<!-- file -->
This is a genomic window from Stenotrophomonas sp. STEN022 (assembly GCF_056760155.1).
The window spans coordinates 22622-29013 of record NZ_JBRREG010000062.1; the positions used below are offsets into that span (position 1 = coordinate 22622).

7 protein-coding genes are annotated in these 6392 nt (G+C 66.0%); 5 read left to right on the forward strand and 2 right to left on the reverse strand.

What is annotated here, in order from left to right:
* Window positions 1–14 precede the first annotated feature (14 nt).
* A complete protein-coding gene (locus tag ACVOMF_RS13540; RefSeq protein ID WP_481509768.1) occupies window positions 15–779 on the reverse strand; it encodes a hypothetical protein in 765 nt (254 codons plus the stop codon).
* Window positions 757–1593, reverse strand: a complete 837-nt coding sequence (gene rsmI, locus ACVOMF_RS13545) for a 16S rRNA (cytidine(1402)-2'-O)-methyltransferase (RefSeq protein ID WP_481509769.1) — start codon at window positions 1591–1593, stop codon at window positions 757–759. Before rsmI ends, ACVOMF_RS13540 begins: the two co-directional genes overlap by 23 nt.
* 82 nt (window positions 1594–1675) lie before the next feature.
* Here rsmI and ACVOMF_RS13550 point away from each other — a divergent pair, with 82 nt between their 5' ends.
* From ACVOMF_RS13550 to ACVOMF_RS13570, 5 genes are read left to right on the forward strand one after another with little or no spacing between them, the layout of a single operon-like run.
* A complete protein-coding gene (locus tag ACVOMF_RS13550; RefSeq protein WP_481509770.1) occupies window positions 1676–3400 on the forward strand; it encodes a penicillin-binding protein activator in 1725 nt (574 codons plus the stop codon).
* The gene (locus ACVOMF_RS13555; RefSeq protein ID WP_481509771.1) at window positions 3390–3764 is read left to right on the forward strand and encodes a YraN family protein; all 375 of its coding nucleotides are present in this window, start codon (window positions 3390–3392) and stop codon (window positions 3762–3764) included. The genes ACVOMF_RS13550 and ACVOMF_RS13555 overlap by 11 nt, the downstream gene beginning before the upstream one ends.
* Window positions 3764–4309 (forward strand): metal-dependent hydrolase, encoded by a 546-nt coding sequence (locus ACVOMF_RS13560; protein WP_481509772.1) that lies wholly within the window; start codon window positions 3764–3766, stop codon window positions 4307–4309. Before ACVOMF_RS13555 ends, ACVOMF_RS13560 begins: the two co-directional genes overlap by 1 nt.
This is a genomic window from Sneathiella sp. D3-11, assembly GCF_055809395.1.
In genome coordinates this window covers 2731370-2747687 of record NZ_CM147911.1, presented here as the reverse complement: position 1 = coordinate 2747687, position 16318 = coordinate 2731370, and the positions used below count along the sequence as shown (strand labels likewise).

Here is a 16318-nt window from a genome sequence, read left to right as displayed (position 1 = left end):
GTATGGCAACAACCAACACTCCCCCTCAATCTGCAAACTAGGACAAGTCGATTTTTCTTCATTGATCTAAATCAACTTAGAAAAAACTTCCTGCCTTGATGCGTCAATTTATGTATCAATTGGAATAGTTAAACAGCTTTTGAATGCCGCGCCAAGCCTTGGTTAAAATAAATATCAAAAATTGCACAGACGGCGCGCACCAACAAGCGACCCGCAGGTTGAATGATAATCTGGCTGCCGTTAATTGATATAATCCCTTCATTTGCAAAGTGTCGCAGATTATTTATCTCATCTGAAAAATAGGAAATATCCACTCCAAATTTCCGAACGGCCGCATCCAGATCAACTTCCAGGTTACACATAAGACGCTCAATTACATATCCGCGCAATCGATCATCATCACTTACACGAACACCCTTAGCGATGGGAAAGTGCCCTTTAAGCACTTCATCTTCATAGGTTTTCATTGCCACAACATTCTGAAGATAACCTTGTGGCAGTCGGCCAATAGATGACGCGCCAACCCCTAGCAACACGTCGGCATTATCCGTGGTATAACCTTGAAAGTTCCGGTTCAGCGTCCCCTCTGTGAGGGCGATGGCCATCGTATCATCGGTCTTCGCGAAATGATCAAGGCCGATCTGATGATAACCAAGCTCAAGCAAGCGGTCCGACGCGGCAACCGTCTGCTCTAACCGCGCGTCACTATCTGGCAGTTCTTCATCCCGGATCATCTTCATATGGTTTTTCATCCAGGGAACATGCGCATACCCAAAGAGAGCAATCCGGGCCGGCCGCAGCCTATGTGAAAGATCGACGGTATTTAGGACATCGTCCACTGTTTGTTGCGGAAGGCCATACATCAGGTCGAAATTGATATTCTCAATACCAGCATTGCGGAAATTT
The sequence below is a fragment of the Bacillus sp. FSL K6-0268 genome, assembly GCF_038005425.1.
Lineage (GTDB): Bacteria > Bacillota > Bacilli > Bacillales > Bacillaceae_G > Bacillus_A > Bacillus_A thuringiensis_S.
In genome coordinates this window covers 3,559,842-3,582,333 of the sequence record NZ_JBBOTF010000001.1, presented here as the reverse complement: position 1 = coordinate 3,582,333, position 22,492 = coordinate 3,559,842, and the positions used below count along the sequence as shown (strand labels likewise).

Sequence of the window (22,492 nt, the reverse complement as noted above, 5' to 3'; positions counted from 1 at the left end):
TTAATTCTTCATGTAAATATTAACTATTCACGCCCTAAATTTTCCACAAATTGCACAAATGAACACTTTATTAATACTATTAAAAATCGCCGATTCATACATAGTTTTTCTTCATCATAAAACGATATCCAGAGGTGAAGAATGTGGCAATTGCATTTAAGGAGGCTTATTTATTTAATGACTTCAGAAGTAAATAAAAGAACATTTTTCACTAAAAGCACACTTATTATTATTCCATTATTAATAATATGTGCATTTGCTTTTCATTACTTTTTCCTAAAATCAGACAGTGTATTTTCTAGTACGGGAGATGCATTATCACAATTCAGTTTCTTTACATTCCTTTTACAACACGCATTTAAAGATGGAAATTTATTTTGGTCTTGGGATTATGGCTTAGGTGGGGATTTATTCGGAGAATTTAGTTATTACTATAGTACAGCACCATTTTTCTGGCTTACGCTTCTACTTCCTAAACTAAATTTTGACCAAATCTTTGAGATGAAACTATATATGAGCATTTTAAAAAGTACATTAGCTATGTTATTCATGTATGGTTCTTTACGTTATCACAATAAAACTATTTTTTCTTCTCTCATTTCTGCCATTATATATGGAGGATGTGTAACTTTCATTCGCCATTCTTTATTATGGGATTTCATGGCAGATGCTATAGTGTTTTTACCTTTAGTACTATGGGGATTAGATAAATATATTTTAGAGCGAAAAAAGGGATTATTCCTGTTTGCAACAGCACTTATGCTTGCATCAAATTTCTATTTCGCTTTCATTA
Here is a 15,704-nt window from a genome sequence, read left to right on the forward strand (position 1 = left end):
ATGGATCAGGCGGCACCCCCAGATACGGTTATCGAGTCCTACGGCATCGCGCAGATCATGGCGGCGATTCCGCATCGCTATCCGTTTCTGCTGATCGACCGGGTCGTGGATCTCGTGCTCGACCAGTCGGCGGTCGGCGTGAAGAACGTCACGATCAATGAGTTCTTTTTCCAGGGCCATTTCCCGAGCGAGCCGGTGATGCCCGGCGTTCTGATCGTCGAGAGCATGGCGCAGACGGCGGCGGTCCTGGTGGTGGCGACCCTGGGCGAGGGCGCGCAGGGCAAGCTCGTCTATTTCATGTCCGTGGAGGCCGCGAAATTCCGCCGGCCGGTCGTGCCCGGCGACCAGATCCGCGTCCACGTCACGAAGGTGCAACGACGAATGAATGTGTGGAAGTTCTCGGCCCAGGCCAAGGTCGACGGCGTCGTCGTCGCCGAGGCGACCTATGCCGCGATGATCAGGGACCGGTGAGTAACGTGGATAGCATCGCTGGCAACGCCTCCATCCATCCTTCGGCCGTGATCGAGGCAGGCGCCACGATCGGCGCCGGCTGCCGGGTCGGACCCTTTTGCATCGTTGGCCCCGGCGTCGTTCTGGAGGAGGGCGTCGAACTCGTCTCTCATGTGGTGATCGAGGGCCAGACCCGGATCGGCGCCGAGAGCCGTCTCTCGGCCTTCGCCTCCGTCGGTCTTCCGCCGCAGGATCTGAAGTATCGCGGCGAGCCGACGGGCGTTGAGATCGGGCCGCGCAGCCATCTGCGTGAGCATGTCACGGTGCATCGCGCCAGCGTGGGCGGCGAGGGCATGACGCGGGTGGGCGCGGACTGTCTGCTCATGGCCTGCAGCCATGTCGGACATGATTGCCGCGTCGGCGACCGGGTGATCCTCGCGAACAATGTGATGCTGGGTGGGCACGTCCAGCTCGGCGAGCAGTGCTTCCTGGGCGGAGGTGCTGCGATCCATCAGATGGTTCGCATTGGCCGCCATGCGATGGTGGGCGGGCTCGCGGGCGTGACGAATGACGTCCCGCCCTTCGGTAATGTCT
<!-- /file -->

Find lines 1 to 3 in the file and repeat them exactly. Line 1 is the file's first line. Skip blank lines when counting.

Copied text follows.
This is a genomic window from Stenotrophomonas sp. STEN022 (assembly GCF_056760155.1).
The window spans coordinates 22622-29013 of record NZ_JBRREG010000062.1; the positions used below are offsets into that span (position 1 = coordinate 22622).

7 protein-coding genes are annotated in these 6392 nt (G+C 66.0%); 5 read left to right on the forward strand and 2 right to left on the reverse strand.